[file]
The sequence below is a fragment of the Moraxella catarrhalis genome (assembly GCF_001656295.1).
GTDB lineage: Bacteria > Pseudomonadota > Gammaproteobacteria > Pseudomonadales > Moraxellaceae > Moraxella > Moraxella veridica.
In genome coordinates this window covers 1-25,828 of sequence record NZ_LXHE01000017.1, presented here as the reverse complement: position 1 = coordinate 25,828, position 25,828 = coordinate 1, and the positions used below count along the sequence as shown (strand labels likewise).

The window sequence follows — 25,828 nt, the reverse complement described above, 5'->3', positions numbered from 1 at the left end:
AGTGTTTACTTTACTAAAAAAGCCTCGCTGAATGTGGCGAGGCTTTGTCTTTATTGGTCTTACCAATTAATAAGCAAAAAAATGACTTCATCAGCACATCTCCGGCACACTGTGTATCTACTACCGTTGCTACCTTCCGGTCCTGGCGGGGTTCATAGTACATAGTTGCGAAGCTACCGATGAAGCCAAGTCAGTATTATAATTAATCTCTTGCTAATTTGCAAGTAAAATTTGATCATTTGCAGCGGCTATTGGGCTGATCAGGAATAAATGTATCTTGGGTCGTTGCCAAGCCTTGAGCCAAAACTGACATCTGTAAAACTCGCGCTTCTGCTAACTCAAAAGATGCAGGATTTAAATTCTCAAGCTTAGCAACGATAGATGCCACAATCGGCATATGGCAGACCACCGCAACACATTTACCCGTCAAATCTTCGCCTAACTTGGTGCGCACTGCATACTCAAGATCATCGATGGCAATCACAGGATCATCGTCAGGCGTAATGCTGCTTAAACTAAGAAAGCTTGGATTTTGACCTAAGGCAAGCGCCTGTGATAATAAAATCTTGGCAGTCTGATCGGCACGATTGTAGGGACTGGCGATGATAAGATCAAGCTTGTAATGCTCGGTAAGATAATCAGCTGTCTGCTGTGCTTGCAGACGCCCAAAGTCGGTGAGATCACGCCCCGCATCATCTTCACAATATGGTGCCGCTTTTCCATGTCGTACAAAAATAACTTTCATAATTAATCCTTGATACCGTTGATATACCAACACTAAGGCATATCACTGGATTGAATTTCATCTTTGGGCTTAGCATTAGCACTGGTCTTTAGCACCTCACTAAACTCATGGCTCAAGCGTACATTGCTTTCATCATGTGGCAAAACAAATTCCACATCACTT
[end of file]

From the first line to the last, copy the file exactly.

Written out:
The sequence below is a fragment of the Moraxella catarrhalis genome (assembly GCF_001656295.1).
GTDB lineage: Bacteria > Pseudomonadota > Gammaproteobacteria > Pseudomonadales > Moraxellaceae > Moraxella > Moraxella veridica.
In genome coordinates this window covers 1-25,828 of sequence record NZ_LXHE01000017.1, presented here as the reverse complement: position 1 = coordinate 25,828, position 25,828 = coordinate 1, and the positions used below count along the sequence as shown (strand labels likewise).

The window sequence follows — 25,828 nt, the reverse complement described above, 5'->3', positions numbered from 1 at the left end:
AGTGTTTACTTTACTAAAAAAGCCTCGCTGAATGTGGCGAGGCTTTGTCTTTATTGGTCTTACCAATTAATAAGCAAAAAAATGACTTCATCAGCACATCTCCGGCACACTGTGTATCTACTACCGTTGCTACCTTCCGGTCCTGGCGGGGTTCATAGTACATAGTTGCGAAGCTACCGATGAAGCCAAGTCAGTATTATAATTAATCTCTTGCTAATTTGCAAGTAAAATTTGATCATTTGCAGCGGCTATTGGGCTGATCAGGAATAAATGTATCTTGGGTCGTTGCCAAGCCTTGAGCCAAAACTGACATCTGTAAAACTCGCGCTTCTGCTAACTCAAAAGATGCAGGATTTAAATTCTCAAGCTTAGCAACGATAGATGCCACAATCGGCATATGGCAGACCACCGCAACACATTTACCCGTCAAATCTTCGCCTAACTTGGTGCGCACTGCATACTCAAGATCATCGATGGCAATCACAGGATCATCGTCAGGCGTAATGCTGCTTAAACTAAGAAAGCTTGGATTTTGACCTAAGGCAAGCGCCTGTGATAATAAAATCTTGGCAGTCTGATCGGCACGATTGTAGGGACTGGCGATGATAAGATCAAGCTTGTAATGCTCGGTAAGATAATCAGCTGTCTGCTGTGCTTGCAGACGCCCAAAGTCGGTGAGATCACGCCCCGCATCATCTTCACAATATGGTGCCGCTTTTCCATGTCGTACAAAAATAACTTTCATAATTAATCCTTGATACCGTTGATATACCAACACTAAGGCATATCACTGGATTGAATTTCATCTTTGGGCTTAGCATTAGCACTGGTCTTTAGCACCTCACTAAACTCATGGCTCAAGCGTACATTGCTTTCATCATGTGGCAAAACAAATTCCACATCACTT